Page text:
While it may seem like I am "calling out" kids, these same guidelines apply to adults too. I had one client ask her husband to video her with their cat. In the video, you can see the cat trying to casually move away as she approached him. When she scooped him up, the cat was arching away and pushing off from her to get down.  When she insisted on holding him, you could hear really loud purring.  She felt that meant the cat had been "playing hard to get." Her husband felt the cat was really stressed out and they were calling me for my opinion.  I said the purring wasn't a happy sound in this case, but a cat who was stressed and irritated, trying to self-regulate with a human who had heeded none of his obvious signs of distress. Needless to say, the woman felt really bad that she didn't see this for what it was. I told her she wasn't alone; many of my adult clients are anxious themselves and seeking out their pets for comfort.  Doing so, however, can increase their pets discomfort overall.  Pets need their down time, their "me time," their alone time just like people.  Keeping your pets to their regular schedules for feeding, exercise, and engagement helps to reduce their stress and anxiety and understand what is expected of them.

Look at it this way:  most of us enjoy contact with other people (in non-pandemic times!), but on our own terms.  People who stand too close to us when speaking, hug us without being invited to do so, or hold our hand too long in a handshake make us uneasy at best and even angry at worst.  Hugging your dog, squeezing your cat, forcing them to receive attention from you on a whim/when they are resting etc., makes them uneasy at best and angry at worst.  While some cats and dogs seek out close contact all the time, others need more alone time to feel comfortable and recharge their social batteries, so to speak.  Knowing which of those pets you share your home with is key.  And respecting those boundaries makes for a more peaceful quarantine, with less anxiety all around.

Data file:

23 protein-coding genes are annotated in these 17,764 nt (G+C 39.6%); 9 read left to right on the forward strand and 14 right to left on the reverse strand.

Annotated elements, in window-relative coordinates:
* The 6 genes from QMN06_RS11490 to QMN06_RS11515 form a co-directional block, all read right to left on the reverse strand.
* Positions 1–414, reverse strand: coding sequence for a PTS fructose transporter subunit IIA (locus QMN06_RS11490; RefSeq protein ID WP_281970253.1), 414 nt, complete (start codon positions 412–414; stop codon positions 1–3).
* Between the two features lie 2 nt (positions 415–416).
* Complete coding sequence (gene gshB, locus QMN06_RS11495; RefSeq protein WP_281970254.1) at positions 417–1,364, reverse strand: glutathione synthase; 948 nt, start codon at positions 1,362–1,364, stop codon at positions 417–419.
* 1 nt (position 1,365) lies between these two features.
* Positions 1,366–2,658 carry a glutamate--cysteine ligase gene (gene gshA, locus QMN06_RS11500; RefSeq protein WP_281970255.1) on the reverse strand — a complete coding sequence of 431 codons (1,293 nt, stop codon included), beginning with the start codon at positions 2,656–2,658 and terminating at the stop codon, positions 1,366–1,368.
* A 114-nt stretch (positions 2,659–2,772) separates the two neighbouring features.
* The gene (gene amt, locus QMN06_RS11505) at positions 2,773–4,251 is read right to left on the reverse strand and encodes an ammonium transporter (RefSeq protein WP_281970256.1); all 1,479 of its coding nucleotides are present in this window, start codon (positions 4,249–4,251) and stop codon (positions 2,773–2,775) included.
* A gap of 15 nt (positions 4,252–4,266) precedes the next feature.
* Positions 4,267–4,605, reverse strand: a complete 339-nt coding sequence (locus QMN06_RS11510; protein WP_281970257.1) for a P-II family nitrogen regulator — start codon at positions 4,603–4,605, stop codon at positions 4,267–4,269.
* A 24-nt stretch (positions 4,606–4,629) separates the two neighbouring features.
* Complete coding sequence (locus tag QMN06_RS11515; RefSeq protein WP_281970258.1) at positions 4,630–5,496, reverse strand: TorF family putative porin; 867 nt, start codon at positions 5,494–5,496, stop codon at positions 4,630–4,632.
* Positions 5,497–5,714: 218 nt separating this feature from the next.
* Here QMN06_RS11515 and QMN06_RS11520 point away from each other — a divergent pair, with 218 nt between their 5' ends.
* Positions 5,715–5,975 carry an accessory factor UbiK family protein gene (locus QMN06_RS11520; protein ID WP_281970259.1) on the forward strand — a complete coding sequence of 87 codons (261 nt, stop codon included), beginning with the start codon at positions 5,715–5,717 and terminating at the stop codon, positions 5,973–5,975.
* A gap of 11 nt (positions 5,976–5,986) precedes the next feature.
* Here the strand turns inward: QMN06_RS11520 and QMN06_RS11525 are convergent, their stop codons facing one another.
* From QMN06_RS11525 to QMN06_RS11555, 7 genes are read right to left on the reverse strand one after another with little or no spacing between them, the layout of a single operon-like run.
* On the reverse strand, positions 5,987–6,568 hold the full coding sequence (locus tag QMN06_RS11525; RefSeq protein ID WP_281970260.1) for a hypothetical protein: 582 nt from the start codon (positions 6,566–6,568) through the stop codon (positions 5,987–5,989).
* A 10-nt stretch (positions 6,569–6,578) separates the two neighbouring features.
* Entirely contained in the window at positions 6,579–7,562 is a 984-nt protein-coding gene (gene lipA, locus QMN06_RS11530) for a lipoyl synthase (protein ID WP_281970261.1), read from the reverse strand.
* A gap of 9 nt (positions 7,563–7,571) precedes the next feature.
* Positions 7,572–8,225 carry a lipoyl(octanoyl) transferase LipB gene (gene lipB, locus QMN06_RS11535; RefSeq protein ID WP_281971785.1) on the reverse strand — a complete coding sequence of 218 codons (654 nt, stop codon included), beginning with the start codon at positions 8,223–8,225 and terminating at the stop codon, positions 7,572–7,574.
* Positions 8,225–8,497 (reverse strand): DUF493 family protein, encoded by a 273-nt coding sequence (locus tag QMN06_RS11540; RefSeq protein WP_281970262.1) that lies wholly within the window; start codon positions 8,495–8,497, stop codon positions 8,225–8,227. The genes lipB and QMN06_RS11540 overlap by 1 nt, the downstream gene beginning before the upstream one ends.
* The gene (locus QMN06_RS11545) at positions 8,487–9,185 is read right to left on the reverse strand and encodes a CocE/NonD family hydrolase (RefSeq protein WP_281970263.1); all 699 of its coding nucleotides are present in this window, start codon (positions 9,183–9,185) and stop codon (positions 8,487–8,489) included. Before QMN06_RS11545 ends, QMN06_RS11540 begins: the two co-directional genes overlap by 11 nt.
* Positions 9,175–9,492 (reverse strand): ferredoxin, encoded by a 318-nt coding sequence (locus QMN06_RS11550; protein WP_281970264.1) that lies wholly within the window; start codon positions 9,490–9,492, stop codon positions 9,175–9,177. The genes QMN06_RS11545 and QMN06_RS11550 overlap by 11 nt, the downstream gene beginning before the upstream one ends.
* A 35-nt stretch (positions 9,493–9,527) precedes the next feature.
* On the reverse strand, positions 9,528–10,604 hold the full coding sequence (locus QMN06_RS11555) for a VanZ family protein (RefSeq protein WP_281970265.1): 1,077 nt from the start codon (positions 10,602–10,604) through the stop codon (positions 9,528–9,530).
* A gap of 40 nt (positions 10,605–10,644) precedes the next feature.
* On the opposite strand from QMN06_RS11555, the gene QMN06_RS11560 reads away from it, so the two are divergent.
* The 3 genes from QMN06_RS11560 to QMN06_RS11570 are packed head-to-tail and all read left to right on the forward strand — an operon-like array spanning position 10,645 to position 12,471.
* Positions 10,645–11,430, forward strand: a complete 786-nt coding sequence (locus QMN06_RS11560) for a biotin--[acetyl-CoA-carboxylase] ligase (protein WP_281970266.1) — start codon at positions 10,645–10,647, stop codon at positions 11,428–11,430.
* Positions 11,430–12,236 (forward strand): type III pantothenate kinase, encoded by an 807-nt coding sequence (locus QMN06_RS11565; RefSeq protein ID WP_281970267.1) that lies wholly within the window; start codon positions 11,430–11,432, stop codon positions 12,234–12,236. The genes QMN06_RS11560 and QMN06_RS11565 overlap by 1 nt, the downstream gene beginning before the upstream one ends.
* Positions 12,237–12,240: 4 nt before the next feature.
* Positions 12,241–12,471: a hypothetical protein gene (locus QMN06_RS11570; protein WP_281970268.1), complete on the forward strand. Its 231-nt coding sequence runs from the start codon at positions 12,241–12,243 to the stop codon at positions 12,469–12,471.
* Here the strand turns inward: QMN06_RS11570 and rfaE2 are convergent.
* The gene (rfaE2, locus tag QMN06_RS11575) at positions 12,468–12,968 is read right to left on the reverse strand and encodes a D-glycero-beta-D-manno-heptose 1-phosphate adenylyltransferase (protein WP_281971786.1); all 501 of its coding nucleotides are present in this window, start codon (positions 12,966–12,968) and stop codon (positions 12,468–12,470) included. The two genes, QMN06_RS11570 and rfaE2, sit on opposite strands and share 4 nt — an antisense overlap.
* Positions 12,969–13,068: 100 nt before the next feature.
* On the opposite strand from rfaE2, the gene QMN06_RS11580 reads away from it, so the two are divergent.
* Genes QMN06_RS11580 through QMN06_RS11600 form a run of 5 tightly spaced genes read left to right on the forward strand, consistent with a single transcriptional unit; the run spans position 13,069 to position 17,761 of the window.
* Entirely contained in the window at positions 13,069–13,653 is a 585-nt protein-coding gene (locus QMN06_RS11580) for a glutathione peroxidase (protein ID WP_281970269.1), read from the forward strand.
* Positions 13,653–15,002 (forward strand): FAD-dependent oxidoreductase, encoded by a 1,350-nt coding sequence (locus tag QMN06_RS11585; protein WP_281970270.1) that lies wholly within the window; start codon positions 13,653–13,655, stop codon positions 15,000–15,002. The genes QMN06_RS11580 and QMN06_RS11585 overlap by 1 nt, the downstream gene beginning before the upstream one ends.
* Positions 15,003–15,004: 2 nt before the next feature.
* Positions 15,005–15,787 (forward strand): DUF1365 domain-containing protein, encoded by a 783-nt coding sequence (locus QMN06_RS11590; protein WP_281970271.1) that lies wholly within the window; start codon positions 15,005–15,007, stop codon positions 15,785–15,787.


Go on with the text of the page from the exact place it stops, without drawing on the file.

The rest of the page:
As always, if you have questions about your pet's behavior, you know where to find me.

Let grooming cats be!  Nacho has chosen an outdoor chair in the sunshine where he can groom and nap without interruptions!